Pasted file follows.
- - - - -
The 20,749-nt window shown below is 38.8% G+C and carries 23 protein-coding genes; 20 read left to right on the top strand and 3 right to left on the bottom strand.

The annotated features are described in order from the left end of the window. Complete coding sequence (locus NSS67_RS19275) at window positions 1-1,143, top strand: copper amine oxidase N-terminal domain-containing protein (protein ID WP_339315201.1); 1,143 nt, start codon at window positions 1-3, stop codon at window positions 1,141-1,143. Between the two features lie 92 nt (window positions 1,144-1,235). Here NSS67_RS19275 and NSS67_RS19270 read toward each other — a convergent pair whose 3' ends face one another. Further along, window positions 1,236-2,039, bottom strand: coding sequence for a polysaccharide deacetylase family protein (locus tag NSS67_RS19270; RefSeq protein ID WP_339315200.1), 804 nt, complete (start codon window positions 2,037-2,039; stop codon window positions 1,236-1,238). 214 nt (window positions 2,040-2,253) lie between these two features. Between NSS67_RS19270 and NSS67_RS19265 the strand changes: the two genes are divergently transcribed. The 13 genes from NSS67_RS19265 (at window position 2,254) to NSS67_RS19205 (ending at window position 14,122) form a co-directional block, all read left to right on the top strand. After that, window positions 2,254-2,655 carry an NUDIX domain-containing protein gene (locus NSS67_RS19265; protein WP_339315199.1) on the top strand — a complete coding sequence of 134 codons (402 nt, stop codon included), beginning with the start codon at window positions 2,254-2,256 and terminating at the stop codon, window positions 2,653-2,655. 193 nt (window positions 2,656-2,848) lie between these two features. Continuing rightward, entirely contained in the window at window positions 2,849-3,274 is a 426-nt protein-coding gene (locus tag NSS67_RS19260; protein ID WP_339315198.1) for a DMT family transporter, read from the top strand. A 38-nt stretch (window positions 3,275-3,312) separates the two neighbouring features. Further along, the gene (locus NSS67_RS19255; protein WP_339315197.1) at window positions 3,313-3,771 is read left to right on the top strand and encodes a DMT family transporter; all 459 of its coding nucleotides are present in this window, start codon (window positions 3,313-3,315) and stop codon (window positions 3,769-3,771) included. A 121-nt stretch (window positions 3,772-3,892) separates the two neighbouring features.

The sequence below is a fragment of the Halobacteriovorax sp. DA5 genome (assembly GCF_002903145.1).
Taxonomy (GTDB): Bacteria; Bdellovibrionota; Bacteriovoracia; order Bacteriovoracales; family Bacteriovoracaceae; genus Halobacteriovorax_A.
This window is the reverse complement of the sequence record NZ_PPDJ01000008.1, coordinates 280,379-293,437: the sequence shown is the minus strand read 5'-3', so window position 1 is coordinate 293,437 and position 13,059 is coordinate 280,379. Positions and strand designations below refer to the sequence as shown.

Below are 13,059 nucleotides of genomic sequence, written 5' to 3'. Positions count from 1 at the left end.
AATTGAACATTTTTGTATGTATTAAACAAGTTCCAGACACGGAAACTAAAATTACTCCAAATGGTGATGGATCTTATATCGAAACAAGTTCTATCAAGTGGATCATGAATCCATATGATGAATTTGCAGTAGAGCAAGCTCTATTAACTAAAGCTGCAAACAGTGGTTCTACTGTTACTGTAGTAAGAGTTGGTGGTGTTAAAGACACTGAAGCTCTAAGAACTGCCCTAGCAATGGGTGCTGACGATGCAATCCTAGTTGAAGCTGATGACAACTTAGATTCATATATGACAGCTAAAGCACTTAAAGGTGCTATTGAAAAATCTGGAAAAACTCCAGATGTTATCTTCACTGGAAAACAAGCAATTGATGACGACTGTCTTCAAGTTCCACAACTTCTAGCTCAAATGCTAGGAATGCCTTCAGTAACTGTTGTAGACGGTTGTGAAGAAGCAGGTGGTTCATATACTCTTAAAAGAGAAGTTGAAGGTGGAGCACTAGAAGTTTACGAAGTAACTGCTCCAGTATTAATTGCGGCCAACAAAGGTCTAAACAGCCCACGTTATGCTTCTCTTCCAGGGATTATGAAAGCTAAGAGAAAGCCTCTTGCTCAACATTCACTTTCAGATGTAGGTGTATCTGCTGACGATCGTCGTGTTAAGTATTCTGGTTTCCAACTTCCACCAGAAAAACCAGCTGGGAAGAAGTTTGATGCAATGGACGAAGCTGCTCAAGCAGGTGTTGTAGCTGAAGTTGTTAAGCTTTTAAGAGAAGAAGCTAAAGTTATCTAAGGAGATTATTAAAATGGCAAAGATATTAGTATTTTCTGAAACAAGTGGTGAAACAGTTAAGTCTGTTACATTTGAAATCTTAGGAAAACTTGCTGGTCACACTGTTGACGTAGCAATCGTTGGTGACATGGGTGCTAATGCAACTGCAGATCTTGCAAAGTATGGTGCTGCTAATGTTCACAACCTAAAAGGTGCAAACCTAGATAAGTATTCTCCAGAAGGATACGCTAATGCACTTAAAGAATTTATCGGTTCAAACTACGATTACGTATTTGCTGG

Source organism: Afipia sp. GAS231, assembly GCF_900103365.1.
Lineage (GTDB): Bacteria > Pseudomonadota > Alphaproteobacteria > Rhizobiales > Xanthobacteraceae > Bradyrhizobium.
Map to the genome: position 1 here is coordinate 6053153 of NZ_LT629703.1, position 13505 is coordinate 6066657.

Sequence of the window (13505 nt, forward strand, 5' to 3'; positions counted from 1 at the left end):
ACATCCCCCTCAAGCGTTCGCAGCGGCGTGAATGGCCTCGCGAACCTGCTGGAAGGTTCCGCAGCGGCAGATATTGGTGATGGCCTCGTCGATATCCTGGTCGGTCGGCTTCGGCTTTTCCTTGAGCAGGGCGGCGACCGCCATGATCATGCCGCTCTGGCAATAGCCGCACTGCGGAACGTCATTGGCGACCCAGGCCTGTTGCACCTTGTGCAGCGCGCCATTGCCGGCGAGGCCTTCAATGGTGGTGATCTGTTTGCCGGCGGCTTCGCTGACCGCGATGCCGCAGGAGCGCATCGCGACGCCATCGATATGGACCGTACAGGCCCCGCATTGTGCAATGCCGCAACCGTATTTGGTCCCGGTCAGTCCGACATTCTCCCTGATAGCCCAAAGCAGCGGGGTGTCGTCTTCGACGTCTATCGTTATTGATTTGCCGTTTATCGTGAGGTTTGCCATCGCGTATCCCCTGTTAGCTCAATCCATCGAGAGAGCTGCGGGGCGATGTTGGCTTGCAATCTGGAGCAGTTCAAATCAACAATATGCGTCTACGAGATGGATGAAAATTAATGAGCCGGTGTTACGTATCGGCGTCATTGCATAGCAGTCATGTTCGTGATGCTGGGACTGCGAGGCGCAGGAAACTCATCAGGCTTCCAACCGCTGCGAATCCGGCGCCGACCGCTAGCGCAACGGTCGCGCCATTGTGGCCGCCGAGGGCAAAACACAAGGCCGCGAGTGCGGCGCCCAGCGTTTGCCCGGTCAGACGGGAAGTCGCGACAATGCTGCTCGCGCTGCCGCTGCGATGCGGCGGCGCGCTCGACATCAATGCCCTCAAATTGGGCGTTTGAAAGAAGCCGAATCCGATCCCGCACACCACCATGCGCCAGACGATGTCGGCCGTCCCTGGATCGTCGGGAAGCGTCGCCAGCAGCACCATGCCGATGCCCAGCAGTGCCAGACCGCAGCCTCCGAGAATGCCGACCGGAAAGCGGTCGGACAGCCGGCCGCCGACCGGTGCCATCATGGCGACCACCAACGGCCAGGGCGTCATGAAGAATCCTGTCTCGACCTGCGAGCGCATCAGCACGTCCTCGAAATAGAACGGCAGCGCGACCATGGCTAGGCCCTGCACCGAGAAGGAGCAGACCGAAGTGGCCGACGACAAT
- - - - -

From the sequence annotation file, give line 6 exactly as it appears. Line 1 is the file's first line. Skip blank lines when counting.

Below are 13,059 nucleotides of genomic sequence, written 5' to 3'. Positions count from 1 at the left end.